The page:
Today’s guest blogger, Aurora DeMarco, lives in Brooklyn, New York, where her 10th- and 1st-graders attend public school. Aurora recently decided to get together some of the first grade parents to see whether they could change homework policy at her school.
My First Grader is Overloaded with Worksheets
by Aurora DeMarco
I was shocked at the increased homework load of my 6 year old compared to the homework load 10 years earlier of that of my 16 year old. My older daughter did not get homework until second grade and even then it was one sheet a night and a requirement that the child read to their parents for 15 minutes. Meanwhile my younger daughter started being assigned homework in kindergarten and by first grade was overloaded with worksheets. A typical night involved, reading, filling out the reading log, two math sheets, a word study sheet and flashcards for her weekly spelling test.
A friend suggested I read The Case Against Homework. Just by chance, while I was reading the book, I saw Sara Bennett in the hallway at parent/teacher night at my older daughter’s school and I talked to her about my frustrations.
As a result I was inspired to organize the parents at my younger daughter’s school. It turns out that many other children and parents were frustrated. We found out that the stated policy of the school was that homework in the early grades should take 20 minutes (10 minutes of reading, 10 minutes of worksheets) per night. Unfortunately, the practice was not in keeping with their stated homework guidelines. Many of us were spending an hour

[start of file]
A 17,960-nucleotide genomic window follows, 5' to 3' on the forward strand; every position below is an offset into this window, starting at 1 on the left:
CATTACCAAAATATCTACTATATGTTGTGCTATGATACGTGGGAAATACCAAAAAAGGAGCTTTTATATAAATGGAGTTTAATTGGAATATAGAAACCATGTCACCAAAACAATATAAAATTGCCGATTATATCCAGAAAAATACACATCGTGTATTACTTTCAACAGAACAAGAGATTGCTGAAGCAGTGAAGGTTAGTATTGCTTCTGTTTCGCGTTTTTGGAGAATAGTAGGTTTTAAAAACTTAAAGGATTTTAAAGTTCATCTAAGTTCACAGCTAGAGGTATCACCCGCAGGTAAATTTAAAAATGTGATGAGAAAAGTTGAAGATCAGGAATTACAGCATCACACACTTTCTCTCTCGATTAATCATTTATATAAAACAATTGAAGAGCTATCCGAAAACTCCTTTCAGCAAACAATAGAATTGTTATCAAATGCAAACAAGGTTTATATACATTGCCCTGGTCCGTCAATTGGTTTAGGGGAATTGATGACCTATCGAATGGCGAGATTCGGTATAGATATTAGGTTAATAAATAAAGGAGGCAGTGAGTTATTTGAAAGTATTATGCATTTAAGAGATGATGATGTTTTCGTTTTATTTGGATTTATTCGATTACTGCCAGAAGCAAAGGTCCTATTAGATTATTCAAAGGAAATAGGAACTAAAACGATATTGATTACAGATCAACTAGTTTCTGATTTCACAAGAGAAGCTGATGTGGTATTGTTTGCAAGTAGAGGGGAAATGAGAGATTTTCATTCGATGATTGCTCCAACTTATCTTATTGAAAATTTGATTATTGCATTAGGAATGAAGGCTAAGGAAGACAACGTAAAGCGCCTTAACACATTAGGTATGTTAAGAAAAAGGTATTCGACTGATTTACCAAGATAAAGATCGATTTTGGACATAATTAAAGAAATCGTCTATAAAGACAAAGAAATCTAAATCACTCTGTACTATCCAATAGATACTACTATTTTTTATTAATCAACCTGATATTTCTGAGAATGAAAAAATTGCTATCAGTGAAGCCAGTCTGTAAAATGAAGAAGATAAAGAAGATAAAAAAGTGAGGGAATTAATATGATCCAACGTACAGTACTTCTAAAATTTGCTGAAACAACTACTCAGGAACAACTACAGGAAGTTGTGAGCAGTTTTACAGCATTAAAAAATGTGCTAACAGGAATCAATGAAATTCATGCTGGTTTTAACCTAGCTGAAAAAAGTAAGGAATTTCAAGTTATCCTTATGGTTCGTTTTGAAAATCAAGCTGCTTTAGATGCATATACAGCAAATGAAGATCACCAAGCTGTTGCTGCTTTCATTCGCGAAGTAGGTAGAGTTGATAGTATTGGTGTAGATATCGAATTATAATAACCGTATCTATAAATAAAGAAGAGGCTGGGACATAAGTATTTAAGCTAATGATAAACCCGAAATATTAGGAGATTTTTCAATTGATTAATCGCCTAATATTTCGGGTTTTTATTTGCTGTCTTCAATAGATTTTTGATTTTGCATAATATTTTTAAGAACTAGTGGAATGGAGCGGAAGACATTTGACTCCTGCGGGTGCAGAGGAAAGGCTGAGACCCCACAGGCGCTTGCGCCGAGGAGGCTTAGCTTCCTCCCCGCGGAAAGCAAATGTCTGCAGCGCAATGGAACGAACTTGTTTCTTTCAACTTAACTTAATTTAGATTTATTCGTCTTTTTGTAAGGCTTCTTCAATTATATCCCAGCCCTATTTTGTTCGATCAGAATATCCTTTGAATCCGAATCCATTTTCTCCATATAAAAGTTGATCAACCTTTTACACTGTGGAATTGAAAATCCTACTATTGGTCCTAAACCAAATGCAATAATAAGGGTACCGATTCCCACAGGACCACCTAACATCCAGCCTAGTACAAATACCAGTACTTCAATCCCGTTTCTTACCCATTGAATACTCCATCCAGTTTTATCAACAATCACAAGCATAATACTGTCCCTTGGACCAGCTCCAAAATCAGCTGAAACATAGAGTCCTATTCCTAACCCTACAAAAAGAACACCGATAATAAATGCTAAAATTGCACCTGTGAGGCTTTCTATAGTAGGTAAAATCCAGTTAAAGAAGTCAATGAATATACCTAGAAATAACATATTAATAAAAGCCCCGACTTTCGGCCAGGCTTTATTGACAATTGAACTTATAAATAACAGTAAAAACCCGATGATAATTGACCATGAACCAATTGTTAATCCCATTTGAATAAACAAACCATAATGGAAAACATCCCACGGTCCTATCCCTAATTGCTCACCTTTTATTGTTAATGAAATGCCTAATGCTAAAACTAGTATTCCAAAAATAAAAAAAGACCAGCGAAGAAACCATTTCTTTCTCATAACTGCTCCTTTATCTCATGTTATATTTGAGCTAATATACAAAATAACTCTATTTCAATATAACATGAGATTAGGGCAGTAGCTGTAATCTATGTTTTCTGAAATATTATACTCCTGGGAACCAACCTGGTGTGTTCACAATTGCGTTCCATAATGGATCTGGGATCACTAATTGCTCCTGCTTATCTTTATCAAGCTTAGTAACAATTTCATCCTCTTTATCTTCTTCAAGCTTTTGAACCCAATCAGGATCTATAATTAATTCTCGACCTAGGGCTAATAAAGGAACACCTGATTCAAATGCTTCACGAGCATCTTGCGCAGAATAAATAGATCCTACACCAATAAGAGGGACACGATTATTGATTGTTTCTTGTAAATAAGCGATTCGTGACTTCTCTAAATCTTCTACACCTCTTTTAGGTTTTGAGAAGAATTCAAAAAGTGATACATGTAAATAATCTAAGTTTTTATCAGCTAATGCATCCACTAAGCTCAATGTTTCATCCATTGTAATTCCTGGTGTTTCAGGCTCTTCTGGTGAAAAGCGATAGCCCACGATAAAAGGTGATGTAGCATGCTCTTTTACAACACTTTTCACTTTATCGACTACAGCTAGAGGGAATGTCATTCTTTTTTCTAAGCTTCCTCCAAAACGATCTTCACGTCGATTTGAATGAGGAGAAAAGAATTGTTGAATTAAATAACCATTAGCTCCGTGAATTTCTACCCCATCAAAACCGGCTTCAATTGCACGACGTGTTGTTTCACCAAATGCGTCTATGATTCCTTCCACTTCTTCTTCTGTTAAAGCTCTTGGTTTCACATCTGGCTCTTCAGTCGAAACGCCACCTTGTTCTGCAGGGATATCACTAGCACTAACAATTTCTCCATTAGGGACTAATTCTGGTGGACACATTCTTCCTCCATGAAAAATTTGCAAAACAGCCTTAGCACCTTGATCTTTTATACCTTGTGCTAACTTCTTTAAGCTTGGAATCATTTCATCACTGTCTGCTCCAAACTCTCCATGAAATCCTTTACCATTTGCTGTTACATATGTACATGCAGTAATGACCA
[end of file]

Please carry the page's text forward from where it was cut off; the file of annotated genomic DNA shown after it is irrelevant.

or more a night with our children who were showing clear signs of stress. We decided to tread carefully and ask that a survey be distributed to the parent body to determine if there was widespread concern about homework overload. We were told by the principal that “homework was not up for discussion”.
Frustrated, but not thwarted, we also decided to send a letter to the School Leadership Team (SLT) outlining our concerns that our children’s homework policy needed a review. (Return tomorrow to read a copy of the letter.) After discussing our letter, we were able to find agreement on two items: teachers should periodically check in with parents to see how homework is going.
It was also decided that students should not be made to do their uncompleted homework during lunch or recess. In addition to our work with the SLT, we began having private dialogues with our children’s teachers and many of us simply refused to do with our children, the homework we felt was harmful. We were told that the first grade teachers met and discussed adjusting their homework expectations. Since then my daughter’s homework load has lessened and the homework has gotten less tedious. Despite the negative response by the school principal, we were glad that we kept pushing.